By SLOBODAN LEKIC
The Associated Press
Wednesday, March 23, 2011; 6:47 PM
BRUSSELS -- U.S., European, and Arab and African officials have been invited to London next week for political talks about Libya, even as NATO remained deadlocked Wednesday over its role in enforcing a no-fly zone meant to protect Libyan civilians.
France and Britain, in announcing the London talks, appeared to be laying the groundwork for separating the international intervention into military and political sides. The military side could be managed by NATO, while the political side managed by a different group that would include Arab countries and be seen less as Western interventionism.
The U.N. Security Council authorized the no-fly zone to protect Libyan civilians after leader Moammar Gadhafi launched attacks against anti-government protesters who wanted him to leave after 42 years in power.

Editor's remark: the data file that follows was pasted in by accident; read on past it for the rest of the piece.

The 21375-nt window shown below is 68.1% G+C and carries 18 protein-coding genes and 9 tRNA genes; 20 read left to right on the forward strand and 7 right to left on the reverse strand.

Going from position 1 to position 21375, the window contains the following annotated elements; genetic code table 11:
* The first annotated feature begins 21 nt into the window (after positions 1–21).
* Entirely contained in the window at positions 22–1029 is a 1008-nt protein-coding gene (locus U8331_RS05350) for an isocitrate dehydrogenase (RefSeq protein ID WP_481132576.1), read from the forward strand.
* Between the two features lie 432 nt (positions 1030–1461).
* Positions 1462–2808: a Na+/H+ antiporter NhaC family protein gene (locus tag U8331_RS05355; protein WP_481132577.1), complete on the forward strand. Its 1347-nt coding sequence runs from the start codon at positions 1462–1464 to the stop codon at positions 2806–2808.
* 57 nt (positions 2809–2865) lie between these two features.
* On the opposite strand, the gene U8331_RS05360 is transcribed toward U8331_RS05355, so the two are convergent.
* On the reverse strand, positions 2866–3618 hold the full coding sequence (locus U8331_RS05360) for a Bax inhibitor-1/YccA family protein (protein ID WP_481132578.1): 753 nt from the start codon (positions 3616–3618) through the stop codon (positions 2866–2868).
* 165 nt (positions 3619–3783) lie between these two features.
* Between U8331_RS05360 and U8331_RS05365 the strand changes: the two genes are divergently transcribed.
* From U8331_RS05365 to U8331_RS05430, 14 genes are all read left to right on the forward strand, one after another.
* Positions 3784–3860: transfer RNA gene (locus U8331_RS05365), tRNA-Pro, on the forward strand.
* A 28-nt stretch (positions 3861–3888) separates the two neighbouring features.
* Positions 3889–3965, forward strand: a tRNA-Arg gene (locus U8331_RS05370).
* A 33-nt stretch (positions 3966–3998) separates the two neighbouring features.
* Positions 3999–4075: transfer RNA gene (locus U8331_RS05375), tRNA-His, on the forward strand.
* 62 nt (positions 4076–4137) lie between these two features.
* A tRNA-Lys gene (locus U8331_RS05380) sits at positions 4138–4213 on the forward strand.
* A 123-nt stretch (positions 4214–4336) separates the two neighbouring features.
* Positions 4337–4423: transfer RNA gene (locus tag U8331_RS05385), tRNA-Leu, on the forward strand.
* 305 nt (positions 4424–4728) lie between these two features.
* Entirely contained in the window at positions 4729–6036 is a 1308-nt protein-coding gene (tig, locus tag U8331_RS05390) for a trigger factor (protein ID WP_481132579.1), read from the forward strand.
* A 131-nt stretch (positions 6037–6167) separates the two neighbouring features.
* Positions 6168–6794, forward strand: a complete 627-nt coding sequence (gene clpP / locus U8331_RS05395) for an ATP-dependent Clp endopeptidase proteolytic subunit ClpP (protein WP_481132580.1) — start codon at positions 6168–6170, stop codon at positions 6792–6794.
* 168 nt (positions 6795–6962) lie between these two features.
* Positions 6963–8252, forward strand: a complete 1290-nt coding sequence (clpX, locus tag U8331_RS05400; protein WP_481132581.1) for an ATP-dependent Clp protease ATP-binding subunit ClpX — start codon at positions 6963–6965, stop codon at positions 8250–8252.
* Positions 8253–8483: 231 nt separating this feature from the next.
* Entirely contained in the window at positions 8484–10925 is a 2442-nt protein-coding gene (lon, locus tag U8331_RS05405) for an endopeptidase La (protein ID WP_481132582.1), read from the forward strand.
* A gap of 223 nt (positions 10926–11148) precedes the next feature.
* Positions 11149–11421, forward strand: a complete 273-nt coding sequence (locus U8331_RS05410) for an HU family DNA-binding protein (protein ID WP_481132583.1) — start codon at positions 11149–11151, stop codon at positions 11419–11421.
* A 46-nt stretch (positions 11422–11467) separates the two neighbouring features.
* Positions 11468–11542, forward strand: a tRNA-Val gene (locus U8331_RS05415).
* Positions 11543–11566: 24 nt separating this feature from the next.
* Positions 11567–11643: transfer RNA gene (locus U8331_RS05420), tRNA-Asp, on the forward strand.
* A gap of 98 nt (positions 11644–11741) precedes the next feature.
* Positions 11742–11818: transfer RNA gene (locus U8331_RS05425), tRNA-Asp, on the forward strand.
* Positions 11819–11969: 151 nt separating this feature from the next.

In Paris, French Foreign Minister Alain Juppe announced that a "contact group," including the United States, France, Britain and other countries involved in efforts to settle Libya's tensions, will meet in London on Tuesday.
He told French legislators the gathering is aimed at showing that the "political piloting" of the international operation in Libya is not being handled by NATO, but by a broader group of countries. He said the African Union and the Arab League will be invited so a leadership structure can be put in place following initial command by the United States.
"Today we have agreed that this leadership structure would be both NATO and the European Union," Juppe said. "NATO for planning and operational supervision, and the EU for everything related to humanitarian action."